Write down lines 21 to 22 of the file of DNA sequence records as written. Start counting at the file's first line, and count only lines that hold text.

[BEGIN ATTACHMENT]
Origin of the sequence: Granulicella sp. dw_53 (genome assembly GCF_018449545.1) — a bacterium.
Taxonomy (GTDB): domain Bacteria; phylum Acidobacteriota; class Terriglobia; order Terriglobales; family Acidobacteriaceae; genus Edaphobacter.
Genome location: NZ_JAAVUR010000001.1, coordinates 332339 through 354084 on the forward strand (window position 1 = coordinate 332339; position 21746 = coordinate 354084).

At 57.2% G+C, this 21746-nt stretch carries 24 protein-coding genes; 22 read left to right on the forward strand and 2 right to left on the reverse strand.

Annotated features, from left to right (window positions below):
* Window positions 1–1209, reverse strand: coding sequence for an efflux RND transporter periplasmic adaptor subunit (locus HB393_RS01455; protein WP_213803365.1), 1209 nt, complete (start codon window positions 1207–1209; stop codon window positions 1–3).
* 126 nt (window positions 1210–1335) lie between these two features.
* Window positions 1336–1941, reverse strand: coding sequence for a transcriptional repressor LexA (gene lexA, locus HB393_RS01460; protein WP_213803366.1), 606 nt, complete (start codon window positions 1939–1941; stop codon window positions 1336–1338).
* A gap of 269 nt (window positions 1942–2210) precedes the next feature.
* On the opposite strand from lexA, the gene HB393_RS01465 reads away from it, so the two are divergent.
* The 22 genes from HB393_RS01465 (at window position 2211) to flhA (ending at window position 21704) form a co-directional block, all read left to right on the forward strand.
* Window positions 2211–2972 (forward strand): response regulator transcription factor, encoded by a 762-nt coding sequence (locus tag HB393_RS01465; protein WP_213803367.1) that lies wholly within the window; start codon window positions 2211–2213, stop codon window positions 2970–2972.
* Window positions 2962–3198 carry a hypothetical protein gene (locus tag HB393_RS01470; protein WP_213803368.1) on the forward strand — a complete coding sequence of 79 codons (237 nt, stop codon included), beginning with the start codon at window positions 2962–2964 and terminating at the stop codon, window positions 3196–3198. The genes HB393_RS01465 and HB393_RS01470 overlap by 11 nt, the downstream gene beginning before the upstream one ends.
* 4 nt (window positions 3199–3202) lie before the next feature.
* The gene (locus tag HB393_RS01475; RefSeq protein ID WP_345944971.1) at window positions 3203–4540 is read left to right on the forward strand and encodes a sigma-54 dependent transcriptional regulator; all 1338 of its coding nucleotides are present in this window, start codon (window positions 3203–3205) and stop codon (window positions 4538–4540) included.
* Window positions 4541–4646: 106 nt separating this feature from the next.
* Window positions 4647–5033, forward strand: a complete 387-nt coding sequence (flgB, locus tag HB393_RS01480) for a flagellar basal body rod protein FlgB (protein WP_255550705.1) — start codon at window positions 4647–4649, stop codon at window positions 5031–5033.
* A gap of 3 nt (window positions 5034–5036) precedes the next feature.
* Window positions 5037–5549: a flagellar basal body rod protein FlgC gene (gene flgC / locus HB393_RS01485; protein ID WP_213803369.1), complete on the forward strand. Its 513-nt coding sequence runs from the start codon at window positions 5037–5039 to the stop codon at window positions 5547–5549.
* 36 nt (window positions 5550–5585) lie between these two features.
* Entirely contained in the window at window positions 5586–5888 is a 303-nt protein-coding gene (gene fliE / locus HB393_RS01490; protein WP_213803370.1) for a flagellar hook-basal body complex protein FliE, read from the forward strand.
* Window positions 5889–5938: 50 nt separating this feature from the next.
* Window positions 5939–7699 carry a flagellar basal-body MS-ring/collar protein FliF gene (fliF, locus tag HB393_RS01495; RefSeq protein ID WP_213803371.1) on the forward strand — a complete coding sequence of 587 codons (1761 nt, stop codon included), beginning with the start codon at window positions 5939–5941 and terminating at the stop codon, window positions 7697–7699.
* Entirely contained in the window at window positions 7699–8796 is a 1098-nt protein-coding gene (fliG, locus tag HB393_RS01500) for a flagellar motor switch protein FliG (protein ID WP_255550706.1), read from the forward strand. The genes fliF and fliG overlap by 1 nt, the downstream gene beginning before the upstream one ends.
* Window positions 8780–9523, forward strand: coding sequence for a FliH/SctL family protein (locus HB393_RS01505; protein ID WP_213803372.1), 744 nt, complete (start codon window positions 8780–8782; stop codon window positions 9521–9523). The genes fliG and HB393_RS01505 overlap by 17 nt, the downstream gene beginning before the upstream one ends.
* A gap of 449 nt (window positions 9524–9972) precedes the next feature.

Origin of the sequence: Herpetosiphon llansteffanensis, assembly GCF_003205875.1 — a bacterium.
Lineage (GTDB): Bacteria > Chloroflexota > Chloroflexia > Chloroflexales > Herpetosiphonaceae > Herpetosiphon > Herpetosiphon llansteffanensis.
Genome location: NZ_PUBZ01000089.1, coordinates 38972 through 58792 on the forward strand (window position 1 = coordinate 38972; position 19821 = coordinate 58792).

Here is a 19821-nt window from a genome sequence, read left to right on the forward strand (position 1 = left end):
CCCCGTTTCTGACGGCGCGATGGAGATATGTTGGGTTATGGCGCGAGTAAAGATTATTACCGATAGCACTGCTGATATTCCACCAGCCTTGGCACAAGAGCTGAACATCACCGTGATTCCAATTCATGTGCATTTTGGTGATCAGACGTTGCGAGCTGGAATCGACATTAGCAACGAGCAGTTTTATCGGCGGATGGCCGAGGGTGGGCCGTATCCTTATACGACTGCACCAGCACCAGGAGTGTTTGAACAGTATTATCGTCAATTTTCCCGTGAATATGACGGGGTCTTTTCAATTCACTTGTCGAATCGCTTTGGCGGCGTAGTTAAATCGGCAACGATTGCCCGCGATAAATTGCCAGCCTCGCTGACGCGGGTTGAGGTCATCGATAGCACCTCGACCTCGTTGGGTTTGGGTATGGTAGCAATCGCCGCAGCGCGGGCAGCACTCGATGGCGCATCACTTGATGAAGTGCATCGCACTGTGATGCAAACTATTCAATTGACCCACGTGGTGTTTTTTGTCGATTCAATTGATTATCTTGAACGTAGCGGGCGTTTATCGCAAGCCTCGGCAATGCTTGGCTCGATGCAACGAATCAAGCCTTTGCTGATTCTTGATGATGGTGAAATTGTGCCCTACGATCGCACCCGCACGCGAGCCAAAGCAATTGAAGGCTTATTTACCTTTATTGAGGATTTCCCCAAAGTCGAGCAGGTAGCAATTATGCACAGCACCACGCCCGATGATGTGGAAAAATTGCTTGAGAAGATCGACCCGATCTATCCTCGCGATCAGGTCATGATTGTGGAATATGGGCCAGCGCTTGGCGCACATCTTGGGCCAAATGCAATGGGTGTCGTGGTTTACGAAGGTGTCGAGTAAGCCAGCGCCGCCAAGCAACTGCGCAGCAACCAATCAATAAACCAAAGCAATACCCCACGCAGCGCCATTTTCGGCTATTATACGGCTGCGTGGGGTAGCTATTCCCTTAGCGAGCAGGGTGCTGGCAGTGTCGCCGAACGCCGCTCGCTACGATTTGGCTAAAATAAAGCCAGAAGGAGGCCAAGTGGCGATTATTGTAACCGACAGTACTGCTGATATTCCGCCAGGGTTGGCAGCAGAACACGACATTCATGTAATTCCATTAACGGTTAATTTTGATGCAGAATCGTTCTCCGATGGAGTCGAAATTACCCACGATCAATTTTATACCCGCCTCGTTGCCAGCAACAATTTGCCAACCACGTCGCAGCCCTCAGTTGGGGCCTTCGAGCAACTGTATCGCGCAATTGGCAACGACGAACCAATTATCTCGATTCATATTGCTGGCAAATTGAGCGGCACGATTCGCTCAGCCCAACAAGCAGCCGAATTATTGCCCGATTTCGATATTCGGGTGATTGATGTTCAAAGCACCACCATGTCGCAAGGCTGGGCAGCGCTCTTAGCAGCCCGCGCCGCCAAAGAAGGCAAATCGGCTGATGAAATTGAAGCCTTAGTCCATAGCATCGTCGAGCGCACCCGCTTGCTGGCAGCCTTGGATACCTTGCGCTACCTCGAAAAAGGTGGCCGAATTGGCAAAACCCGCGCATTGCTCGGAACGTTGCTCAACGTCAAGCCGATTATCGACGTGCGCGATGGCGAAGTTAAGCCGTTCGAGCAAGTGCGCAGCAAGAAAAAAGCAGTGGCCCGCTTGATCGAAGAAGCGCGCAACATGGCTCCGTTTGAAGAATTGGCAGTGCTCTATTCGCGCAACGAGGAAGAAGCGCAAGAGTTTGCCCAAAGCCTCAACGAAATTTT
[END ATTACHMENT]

* Entirely contained in the window at window positions 5586–5888 is a 303-nt protein-coding gene (gene fliE / locus HB393_RS01490; protein WP_213803370.1) for a flagellar hook-basal body complex protein FliE, read from the forward strand.
* Window positions 5889–5938: 50 nt separating this feature from the next.